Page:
For this inequality $$3^i\cdot\left\{\frac{2^i\cdot3^{2^{\lceil i\cdot \log_23\rceil-i-2}}}{2^{\lceil i\cdot \log_23\rceil}3^i}\right\}-\frac{2^i}{2^{\lceil i\cdot \log_23\rceil}}\leqslant 2^{\lceil i\cdot \log_23\rceil}\cdot\left\{\frac{2^i\cdot3^{2^{\lceil i\cdot \log_23\rceil-i-2}}}{2^{\lceil i\cdot \log_23\rceil}3^i}\right\}-1$$

where $\{x\}$ is the fractional part of $x$, and $i>6$ (to have integers on both sides),

Show that, for any $i$, this cannot be equal.

Note that $3^i\{x\}<2^{\lceil i\cdot \log_23\rceil}\{x\}$ (the fractional part is the same on both sides). Also note that for the exponents in the fractional part when $i>6$, we have $i<2^{\lceil i\cdot \log_23\rceil-i-2}$ and obviously $i<{\lceil i\cdot \log_23\rceil}$


Any positive odd integer can be written as $$n_0=a\cdot 2^i-1$$

It is well known that in a Collatz sequence, $n_0$ goes straight to $a\cdot 3^i-1$ in exactly $i$ steps of the combined Collatz function $T(n)=\frac{3n+1}{2}$

Now this number being even, it needs to be shaved of a few factor $2$.

I am looking at $n_j=\frac{a\cdot 3^i-1}{2^{\lceil i\cdot \log_2\frac{3}{2}\rceil}}$, the first $n_j$ for which $\frac{3^i}{2^j}=\frac{3^i}{2^{\lceil i\cdot \log_23\rceil}}<1$ ($n_j$ can be odd or even)

Now in this particular scenario, it can be shown that $$n_j \le n_0$$ which is the simplified version of the equation on top, but I want to show that $$n_j < n_0$$

e.g. for $i=7$: $n_0=3\cdot 2^7-1=383$ Goes up to $6560=3\cdot 3^7-1$ and is shaved down to $n_j=205$ $$\{383,575,863,1295,1943,2915,4373,6560,3280,1640,820,410,205\}$$ Reminder: $3^i=2^{i\cdot \log_23}$

EDIT: Another way would be to show that $n_j$ or $n_0\neq\frac{3^i-2^i}{2^{\lceil i\cdot \log_23\rceil}-3^i}$

Here is a list of $n_0$ values for each $i>=1$ (they can be found using formula above for $i>6$): $$\{1,3,23,15,95,575,383,255,5631,...\}$$ and as said in a comment they are found every $2^{\lceil i\cdot \log_23\rceil}$ which means that numbers concerned by this post are: $$\{4k+1, 16k+3, 32k+23, 128k+15, 256k+95, 1024k+575, 4096k+383... \}$$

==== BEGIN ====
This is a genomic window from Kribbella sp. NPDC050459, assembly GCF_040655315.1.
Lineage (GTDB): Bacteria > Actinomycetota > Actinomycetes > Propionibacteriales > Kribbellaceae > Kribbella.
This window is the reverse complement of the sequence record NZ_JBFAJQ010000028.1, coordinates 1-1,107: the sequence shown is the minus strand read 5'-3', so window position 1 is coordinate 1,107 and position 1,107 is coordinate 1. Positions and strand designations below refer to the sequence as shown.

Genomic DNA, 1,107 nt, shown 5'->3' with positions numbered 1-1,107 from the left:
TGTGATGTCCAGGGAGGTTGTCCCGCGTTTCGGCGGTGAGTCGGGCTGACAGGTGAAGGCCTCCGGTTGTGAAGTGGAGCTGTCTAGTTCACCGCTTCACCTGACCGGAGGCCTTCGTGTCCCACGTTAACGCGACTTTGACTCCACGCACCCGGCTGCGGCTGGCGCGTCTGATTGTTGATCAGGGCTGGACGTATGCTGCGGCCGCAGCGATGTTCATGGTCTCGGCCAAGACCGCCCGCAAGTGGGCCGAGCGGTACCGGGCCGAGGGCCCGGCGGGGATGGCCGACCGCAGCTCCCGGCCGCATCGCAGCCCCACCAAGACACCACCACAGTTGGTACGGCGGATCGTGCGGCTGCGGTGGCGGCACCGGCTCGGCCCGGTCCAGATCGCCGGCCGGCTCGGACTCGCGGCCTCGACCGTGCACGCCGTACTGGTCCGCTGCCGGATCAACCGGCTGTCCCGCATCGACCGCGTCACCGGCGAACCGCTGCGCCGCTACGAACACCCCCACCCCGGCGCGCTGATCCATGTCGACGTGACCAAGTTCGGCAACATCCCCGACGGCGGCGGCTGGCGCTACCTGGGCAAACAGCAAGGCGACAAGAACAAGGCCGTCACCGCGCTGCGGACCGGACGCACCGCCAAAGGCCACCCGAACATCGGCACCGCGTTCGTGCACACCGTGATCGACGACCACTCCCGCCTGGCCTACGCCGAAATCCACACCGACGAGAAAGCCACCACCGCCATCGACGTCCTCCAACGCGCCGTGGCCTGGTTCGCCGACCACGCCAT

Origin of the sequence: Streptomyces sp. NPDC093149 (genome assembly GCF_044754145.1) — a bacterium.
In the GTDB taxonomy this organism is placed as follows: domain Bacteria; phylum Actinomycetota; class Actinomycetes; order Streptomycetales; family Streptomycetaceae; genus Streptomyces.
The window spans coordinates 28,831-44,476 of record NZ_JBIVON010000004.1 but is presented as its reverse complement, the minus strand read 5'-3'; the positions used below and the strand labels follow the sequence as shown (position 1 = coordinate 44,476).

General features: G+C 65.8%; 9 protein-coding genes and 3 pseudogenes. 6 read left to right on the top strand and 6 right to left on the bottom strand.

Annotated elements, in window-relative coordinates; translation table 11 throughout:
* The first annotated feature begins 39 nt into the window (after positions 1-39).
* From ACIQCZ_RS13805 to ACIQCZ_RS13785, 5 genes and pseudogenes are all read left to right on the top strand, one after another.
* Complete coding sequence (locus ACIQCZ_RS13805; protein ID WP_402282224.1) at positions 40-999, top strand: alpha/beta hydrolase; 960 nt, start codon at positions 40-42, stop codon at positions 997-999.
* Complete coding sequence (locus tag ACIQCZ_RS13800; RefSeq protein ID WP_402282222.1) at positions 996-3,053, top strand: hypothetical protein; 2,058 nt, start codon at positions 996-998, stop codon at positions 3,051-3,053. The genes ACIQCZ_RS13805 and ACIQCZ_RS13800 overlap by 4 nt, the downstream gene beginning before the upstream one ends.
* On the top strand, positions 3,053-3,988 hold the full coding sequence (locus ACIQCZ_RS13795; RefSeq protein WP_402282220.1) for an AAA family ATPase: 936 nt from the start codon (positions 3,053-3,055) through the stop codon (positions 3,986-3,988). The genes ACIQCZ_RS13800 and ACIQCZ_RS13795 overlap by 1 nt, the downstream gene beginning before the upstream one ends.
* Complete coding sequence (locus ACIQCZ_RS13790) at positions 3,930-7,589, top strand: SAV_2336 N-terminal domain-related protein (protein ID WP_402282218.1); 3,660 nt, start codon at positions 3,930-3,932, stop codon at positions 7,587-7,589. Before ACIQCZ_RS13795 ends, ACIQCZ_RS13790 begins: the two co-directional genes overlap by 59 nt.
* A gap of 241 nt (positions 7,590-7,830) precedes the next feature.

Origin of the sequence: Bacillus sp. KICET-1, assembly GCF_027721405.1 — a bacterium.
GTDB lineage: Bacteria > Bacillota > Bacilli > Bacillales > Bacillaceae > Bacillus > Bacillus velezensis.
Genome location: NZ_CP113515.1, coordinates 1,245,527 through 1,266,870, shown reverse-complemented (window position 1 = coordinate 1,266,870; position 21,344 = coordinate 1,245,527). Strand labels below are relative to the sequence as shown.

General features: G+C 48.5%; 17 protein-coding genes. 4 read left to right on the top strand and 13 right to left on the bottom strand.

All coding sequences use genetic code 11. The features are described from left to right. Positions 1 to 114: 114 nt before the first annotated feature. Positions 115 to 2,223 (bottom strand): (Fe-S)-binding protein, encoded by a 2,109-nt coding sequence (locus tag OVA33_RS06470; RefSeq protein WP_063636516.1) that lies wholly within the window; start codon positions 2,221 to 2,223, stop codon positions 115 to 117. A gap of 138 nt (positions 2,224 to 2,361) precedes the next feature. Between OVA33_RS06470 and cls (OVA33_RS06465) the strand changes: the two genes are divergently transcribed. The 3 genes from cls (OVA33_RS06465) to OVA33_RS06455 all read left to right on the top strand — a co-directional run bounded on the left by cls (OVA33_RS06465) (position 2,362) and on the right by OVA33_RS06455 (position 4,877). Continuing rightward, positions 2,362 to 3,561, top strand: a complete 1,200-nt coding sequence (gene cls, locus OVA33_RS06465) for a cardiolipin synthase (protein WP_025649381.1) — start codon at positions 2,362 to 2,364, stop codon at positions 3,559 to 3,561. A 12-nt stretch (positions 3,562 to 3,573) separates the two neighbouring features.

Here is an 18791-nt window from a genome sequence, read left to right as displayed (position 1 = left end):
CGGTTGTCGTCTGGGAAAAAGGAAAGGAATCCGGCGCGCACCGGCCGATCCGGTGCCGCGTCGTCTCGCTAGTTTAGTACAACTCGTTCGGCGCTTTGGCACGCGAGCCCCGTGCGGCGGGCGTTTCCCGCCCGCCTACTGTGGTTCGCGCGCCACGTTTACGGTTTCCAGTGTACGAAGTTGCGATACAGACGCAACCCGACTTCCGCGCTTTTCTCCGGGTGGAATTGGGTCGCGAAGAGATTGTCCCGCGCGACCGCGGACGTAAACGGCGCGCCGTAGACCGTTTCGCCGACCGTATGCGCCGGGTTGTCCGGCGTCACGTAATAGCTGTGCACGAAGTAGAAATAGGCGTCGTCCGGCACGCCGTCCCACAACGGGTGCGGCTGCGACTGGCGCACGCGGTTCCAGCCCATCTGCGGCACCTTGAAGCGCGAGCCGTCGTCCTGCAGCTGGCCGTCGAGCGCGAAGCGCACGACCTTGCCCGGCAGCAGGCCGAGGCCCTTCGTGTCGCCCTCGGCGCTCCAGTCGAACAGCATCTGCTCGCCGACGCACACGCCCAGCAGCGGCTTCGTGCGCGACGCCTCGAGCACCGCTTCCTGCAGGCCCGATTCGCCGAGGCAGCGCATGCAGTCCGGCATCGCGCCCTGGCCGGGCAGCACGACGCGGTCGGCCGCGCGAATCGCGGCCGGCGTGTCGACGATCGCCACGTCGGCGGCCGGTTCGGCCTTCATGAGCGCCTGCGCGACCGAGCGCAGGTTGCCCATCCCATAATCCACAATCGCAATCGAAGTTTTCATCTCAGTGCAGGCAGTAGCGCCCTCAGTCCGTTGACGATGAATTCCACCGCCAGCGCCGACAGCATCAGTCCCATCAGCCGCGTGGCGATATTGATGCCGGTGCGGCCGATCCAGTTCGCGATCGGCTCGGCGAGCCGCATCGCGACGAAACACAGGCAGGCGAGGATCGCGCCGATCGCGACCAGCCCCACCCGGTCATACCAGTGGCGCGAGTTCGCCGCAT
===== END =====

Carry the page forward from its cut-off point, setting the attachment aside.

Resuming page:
• 2
    $\begingroup$ If I'm reading this right, this would lead a proof of Collatz by induction? So I doubt that making it strict is possible with current tools, as I'm almost certain someone will have looked at this. $\endgroup$ – It'sNotALie. Aug 29 '19 at 21:32
  • $\begingroup$ I don't think it would be usefull for an induction proof, this is only 1 particular case of Collatz trajectories. All integers can be written as $ n_0=a\cdot 2^i-1$, but only one of them can be divided by 2 down to that limit (one every $2^{\lceil i\cdot \log_23\rceil}$ in fact) $\endgroup$ – Collag3n Aug 30 '19 at 5:08
  • $\begingroup$ Sketch: any even integer goes down in the first step to a smaller number for which it works. Any positive odd integer then can follow this prcedure once to get from $n_0$ to $n_j$, which is strictly smaller than $n_0$ by this strict ineq. $\endgroup$ – It'sNotALie. Aug 30 '19 at 10:05
  • $\begingroup$ Even the less strict inequality $n_j \le n_0$, easy to prove for this particular inverse v-shape scenario, has never been proven for other cases (where $\frac{3^i}{2^{\lceil i\cdot \log_23\rceil}}<1)$ $\endgroup$ – Collag3n Aug 30 '19 at 10:29
  • $\begingroup$ I added some examples in my post $\endgroup$ – Collag3n Aug 30 '19 at 11:07

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